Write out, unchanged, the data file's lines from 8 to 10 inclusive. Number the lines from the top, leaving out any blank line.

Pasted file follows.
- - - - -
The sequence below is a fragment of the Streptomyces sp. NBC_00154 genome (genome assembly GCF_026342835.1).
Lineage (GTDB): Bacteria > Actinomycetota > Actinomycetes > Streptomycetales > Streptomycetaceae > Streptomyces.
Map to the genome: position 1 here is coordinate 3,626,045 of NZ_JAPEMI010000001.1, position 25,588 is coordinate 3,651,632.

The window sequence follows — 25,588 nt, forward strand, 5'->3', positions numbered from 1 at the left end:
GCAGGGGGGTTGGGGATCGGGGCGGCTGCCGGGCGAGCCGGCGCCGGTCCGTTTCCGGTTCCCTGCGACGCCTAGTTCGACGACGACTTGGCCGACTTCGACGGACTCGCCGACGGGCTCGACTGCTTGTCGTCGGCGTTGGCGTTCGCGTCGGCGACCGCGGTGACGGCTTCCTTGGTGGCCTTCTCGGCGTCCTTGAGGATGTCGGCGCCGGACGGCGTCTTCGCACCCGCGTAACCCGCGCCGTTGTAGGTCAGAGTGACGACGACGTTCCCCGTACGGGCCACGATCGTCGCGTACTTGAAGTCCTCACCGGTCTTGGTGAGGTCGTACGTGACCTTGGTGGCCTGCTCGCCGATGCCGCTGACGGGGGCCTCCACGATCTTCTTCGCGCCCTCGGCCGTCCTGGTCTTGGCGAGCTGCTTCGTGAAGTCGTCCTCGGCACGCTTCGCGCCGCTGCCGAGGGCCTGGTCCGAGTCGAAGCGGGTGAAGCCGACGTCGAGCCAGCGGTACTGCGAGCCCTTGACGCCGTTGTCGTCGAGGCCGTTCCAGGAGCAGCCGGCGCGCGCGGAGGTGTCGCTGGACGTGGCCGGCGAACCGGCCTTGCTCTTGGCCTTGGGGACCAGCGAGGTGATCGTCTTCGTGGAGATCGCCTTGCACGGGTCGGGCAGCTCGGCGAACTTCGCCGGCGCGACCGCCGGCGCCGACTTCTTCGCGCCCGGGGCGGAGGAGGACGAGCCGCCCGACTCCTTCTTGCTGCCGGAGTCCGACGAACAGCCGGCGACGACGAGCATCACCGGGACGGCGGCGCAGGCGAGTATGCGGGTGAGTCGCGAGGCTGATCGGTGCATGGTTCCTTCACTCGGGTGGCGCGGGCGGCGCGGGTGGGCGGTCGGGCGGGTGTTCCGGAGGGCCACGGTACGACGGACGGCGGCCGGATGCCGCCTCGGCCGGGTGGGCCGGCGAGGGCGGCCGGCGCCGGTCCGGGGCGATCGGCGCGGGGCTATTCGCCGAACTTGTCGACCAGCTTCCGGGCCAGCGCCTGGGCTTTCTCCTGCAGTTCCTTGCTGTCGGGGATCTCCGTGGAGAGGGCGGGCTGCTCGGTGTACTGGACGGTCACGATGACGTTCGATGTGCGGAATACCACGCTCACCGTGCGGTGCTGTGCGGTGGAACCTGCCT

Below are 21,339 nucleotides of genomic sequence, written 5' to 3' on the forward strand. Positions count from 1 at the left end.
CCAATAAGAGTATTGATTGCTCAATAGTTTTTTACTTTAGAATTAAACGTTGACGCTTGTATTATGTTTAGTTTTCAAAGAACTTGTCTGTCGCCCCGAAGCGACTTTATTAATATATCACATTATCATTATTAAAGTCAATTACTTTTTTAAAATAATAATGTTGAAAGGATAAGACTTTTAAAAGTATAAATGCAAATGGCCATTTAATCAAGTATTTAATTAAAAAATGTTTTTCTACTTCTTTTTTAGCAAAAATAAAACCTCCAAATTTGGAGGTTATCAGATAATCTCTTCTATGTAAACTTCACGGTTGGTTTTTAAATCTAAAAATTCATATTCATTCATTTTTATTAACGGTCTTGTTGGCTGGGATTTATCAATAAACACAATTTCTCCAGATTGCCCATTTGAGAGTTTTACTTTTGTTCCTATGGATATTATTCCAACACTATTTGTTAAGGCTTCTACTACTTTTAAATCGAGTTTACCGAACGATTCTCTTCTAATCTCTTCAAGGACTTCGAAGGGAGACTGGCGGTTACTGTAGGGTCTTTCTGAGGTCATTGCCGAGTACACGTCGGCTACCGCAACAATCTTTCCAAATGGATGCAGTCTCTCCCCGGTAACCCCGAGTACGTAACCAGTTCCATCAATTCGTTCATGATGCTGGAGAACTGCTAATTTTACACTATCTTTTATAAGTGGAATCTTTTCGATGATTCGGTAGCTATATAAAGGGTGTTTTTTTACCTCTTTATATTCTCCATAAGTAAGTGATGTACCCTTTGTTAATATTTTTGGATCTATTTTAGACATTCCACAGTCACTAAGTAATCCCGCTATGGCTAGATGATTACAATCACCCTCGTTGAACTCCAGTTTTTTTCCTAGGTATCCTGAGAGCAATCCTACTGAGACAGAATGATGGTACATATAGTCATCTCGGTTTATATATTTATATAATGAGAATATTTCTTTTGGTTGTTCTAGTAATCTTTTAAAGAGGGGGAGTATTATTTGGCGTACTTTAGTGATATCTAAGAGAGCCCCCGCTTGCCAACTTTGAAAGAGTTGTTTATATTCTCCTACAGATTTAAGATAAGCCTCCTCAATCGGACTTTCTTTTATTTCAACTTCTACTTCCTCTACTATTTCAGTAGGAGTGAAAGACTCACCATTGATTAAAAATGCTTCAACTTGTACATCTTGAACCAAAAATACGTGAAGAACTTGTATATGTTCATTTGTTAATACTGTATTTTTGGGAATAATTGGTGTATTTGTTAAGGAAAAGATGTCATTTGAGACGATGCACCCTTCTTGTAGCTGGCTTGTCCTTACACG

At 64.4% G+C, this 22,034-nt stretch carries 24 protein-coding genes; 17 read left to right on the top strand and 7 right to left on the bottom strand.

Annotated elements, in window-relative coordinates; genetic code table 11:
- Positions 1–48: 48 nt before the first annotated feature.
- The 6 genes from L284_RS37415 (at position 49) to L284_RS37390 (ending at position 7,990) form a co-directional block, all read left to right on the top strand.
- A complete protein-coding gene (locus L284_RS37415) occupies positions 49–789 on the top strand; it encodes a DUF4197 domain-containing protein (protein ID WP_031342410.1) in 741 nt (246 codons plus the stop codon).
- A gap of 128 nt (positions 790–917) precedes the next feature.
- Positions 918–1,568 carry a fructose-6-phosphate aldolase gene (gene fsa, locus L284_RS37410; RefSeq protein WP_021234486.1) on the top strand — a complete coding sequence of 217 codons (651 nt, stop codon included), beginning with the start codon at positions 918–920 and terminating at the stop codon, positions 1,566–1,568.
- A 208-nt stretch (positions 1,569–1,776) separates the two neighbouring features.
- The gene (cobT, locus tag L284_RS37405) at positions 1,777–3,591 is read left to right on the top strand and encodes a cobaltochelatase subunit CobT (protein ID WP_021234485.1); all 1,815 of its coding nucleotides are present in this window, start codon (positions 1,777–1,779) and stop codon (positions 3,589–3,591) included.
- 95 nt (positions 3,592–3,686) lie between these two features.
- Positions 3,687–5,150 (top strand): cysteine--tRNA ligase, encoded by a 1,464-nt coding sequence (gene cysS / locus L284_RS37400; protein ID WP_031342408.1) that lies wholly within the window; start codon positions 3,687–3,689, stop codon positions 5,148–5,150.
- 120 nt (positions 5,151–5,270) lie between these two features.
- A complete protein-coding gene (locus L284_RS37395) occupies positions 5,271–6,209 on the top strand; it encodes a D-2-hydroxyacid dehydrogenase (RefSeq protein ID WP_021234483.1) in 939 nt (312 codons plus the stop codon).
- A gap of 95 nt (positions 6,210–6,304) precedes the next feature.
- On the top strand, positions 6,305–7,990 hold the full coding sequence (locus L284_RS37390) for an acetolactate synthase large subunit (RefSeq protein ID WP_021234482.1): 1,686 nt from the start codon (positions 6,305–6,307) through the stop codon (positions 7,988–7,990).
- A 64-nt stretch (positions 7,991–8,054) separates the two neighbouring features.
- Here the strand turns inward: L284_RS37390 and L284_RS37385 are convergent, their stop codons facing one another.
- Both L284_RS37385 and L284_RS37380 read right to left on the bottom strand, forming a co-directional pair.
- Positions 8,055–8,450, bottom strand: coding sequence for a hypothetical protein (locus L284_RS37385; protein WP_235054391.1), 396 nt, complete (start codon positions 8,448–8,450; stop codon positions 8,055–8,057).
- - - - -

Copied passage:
At 64.4% G+C, this 22,034-nt stretch carries 24 protein-coding genes; 17 read left to right on the top strand and 7 right to left on the bottom strand.

Annotated elements, in window-relative coordinates; genetic code table 11:
- Positions 1–48: 48 nt before the first annotated feature.